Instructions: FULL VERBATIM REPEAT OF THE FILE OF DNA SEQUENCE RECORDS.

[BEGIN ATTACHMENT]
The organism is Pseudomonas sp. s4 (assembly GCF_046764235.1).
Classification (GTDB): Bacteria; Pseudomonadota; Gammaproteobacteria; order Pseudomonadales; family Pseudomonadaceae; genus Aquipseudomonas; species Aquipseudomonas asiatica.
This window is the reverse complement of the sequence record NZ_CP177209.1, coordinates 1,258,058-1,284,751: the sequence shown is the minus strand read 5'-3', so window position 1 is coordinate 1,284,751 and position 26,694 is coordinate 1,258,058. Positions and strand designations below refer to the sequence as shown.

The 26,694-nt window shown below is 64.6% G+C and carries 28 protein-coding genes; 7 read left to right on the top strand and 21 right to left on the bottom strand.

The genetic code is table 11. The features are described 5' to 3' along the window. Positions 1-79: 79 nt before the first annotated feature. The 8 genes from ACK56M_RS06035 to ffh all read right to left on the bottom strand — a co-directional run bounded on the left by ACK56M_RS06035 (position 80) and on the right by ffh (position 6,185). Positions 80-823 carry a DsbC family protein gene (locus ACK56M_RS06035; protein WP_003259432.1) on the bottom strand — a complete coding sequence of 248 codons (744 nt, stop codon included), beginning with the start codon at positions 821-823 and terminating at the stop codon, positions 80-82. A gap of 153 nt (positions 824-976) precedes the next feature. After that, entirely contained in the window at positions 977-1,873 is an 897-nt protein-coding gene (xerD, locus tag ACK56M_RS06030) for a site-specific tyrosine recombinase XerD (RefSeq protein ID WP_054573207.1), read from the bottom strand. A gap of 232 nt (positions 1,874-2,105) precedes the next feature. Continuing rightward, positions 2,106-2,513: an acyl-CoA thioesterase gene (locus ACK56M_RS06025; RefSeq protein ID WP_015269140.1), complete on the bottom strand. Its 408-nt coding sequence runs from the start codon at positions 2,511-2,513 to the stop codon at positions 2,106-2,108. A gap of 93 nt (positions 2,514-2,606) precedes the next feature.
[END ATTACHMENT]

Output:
The organism is Pseudomonas sp. s4 (assembly GCF_046764235.1).
Classification (GTDB): Bacteria; Pseudomonadota; Gammaproteobacteria; order Pseudomonadales; family Pseudomonadaceae; genus Aquipseudomonas; species Aquipseudomonas asiatica.
This window is the reverse complement of the sequence record NZ_CP177209.1, coordinates 1,258,058-1,284,751: the sequence shown is the minus strand read 5'-3', so window position 1 is coordinate 1,284,751 and position 26,694 is coordinate 1,258,058. Positions and strand designations below refer to the sequence as shown.

The 26,694-nt window shown below is 64.6% G+C and carries 28 protein-coding genes; 7 read left to right on the top strand and 21 right to left on the bottom strand.

The genetic code is table 11. The features are described 5' to 3' along the window. Positions 1-79: 79 nt before the first annotated feature. The 8 genes from ACK56M_RS06035 to ffh all read right to left on the bottom strand — a co-directional run bounded on the left by ACK56M_RS06035 (position 80) and on the right by ffh (position 6,185). Positions 80-823 carry a DsbC family protein gene (locus ACK56M_RS06035; protein WP_003259432.1) on the bottom strand — a complete coding sequence of 248 codons (744 nt, stop codon included), beginning with the start codon at positions 821-823 and terminating at the stop codon, positions 80-82. A gap of 153 nt (positions 824-976) precedes the next feature. After that, entirely contained in the window at positions 977-1,873 is an 897-nt protein-coding gene (xerD, locus tag ACK56M_RS06030) for a site-specific tyrosine recombinase XerD (RefSeq protein ID WP_054573207.1), read from the bottom strand. A gap of 232 nt (positions 1,874-2,105) precedes the next feature. Continuing rightward, positions 2,106-2,513: an acyl-CoA thioesterase gene (locus ACK56M_RS06025; RefSeq protein ID WP_015269140.1), complete on the bottom strand. Its 408-nt coding sequence runs from the start codon at positions 2,511-2,513 to the stop codon at positions 2,106-2,108. A gap of 93 nt (positions 2,514-2,606) precedes the next feature.